The Open Government Study Committee, which is charged with the task of studying and improving access to government, could have gone one of two ways: vote to recommend changes to the open records law with defined duties for the ombudsperson, or vote, as Nashville attorney George Barrett recommended, to do nothing.

Barrett’s move to not make any recommended changes to the Open Records Act fell two votes short, only garnering eight of the 10 votes needed for passage.

Instead, after lengthy deliberation, the open government panel voted unanimously to recommend changes to the state’s Open Records Act that included prescribed duties for the ombudsperson.

The state’s newly created “ombudsperson” will have the ability to issue informal opinions to Tennesseans on open record issues.

The ombudsperson, which was funded for the first time in this year’s state budget, will also be able to answer questions from “any person, including local government officials, the general public and the media” regarding open records.

An ombudsperson. “Informal Opinions?” What the hell is an informal opinion?

Guh-reat. I don’t think this will make a difference.





Sunshine Is The Best Disinfectant

2 11 2007

It’s not journalists who are under attack.

It’s the people of Tennessee.

It’s always been about John and Jane Doe having the right to know.

And if the Open Meetings Law is gutted, then this is just one more right taken away. One we need.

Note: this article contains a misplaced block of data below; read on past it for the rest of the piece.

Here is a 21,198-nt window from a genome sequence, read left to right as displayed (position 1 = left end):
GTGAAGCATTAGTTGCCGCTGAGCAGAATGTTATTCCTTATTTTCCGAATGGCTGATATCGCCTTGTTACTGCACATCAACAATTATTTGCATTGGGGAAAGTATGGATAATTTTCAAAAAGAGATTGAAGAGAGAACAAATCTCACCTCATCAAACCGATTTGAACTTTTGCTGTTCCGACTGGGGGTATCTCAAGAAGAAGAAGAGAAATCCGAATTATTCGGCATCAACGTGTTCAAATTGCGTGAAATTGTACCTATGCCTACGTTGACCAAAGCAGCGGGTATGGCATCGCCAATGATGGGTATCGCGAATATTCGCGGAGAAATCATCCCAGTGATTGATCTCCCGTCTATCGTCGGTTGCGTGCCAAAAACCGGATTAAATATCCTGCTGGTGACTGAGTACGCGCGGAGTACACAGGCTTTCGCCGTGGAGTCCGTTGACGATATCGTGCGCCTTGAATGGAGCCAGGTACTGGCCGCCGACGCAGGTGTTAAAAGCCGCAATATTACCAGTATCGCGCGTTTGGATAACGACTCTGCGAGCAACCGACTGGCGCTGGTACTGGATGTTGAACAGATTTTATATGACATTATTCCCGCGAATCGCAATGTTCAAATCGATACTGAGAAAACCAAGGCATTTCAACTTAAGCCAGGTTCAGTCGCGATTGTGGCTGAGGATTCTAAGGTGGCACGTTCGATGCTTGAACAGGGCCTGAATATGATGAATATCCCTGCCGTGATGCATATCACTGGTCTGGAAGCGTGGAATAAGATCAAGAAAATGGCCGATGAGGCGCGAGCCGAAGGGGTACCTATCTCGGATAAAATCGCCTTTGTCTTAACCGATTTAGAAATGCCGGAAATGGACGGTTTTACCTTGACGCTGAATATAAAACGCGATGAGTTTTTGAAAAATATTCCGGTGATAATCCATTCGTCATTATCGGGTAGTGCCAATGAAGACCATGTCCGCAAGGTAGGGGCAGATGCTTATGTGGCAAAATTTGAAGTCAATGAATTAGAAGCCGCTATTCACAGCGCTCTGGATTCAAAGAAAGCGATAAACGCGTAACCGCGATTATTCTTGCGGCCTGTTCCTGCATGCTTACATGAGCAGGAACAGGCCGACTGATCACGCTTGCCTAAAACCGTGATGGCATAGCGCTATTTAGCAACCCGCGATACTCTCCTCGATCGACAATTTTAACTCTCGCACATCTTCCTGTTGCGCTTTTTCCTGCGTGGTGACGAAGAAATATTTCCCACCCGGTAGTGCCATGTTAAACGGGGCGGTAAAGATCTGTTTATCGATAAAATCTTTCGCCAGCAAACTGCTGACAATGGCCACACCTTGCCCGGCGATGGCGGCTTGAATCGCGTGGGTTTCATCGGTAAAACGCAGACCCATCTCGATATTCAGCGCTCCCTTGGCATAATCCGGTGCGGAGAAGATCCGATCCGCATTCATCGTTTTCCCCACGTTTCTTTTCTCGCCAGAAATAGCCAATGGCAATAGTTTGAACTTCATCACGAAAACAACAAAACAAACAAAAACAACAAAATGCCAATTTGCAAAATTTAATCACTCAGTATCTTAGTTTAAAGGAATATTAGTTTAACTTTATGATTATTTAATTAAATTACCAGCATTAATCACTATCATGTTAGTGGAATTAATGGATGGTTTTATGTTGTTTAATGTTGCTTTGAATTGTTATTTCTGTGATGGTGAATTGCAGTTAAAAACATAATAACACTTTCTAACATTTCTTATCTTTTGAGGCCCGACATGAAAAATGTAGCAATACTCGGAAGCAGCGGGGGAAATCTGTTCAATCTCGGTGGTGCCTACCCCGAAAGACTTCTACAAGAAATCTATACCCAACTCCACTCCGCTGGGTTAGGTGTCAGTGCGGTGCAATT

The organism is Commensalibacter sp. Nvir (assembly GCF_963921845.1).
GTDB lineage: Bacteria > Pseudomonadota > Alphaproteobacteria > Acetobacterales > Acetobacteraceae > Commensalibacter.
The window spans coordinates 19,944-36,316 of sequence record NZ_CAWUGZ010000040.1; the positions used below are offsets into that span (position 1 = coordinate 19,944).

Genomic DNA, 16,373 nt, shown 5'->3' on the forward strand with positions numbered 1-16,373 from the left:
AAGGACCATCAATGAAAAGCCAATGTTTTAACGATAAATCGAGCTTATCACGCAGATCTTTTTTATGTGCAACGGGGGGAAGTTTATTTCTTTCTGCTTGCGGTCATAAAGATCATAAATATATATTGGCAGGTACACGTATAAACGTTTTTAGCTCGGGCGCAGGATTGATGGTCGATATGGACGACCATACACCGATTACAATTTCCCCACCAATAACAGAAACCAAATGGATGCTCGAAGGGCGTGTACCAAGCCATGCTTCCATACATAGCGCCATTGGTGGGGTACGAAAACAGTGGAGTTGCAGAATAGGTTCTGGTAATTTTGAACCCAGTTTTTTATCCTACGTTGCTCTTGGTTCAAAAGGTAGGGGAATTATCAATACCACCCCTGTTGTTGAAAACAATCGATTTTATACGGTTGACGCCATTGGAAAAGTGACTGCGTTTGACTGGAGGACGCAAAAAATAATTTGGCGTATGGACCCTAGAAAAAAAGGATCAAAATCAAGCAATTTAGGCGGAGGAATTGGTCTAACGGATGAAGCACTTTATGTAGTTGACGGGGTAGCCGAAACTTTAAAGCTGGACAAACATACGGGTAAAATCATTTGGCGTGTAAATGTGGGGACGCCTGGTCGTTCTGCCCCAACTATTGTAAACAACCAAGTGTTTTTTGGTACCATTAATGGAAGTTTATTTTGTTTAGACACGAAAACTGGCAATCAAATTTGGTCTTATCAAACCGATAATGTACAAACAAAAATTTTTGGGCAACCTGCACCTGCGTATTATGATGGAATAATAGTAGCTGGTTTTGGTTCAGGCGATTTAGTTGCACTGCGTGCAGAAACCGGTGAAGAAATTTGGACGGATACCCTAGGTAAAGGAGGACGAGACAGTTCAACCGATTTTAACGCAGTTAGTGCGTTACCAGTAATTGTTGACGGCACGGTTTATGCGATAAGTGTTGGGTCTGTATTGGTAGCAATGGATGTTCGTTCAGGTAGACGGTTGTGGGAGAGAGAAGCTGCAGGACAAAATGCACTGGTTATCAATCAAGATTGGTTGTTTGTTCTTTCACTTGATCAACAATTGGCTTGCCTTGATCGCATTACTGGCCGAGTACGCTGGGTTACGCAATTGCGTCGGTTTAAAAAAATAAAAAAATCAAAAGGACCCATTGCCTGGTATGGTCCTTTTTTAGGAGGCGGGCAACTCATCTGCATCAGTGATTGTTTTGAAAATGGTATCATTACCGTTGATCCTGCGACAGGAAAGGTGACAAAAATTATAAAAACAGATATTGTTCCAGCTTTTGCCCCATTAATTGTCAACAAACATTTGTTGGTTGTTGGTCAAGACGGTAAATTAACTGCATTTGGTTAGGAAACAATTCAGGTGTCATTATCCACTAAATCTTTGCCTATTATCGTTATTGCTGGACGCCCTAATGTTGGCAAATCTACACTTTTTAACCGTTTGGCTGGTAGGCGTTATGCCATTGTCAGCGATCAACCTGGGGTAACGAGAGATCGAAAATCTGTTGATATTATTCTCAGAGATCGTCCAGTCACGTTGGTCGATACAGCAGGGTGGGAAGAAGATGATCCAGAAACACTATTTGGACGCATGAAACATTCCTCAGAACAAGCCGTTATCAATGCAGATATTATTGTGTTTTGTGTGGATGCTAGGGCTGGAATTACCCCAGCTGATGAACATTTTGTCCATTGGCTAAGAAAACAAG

Politicians, hear me now, an informed citzen is a scary thing to you, I get that.

But it’s not your government.

It’s ours.

(Write your elected officials here.)

Also, Joe Lance is blogherding and keeping an updated roundup and Michael Silence says it best right here:

Bloggers. You are the 21st century’s new watchdogs. The General Assembly goes back in session in January 2008. Do us all a favor and keep a close eye on any attempts to cut you out of public decisions and the decision-making process at the local and state levels. If you post something on this topic, e-mail me the link and I’ll post it, too. I will also create a new category on the right rail to store all the postings on the Sunshine Law.

This is not a partisan issue. It is a public’s right to know issue.

Frankly, I think it would be political suicide to tamper with the 33-year-old Open Meetings Act. Then again, nothing with the General Assembly surprises me anymore.

Well said, Michael. Well said.